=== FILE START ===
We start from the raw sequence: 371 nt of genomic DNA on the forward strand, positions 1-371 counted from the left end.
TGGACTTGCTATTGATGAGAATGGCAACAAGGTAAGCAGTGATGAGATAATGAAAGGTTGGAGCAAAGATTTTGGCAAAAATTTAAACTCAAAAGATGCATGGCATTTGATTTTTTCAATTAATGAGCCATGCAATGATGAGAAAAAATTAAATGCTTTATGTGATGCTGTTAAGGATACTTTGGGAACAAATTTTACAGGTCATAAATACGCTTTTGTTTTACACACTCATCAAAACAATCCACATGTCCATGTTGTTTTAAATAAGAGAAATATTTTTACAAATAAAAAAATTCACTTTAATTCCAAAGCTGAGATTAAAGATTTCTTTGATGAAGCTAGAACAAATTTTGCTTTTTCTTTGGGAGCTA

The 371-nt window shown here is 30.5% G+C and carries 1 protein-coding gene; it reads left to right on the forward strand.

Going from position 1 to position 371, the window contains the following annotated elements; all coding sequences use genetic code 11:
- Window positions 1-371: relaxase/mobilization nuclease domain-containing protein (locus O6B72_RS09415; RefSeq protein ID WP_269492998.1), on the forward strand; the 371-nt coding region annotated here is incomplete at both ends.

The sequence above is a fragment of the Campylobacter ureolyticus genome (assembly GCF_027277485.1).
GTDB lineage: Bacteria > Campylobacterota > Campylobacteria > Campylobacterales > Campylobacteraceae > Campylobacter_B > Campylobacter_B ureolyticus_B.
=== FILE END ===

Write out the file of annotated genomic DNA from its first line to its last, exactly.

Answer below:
We start from the raw sequence: 371 nt of genomic DNA on the forward strand, positions 1-371 counted from the left end.
TGGACTTGCTATTGATGAGAATGGCAACAAGGTAAGCAGTGATGAGATAATGAAAGGTTGGAGCAAAGATTTTGGCAAAAATTTAAACTCAAAAGATGCATGGCATTTGATTTTTTCAATTAATGAGCCATGCAATGATGAGAAAAAATTAAATGCTTTATGTGATGCTGTTAAGGATACTTTGGGAACAAATTTTACAGGTCATAAATACGCTTTTGTTTTACACACTCATCAAAACAATCCACATGTCCATGTTGTTTTAAATAAGAGAAATATTTTTACAAATAAAAAAATTCACTTTAATTCCAAAGCTGAGATTAAAGATTTCTTTGATGAAGCTAGAACAAATTTTGCTTTTTCTTTGGGAGCTA

The 371-nt window shown here is 30.5% G+C and carries 1 protein-coding gene; it reads left to right on the forward strand.

Going from position 1 to position 371, the window contains the following annotated elements; all coding sequences use genetic code 11:
- Window positions 1-371: relaxase/mobilization nuclease domain-containing protein (locus O6B72_RS09415; RefSeq protein ID WP_269492998.1), on the forward strand; the 371-nt coding region annotated here is incomplete at both ends.

The sequence above is a fragment of the Campylobacter ureolyticus genome (assembly GCF_027277485.1).
GTDB lineage: Bacteria > Campylobacterota > Campylobacteria > Campylobacterales > Campylobacteraceae > Campylobacter_B > Campylobacter_B ureolyticus_B.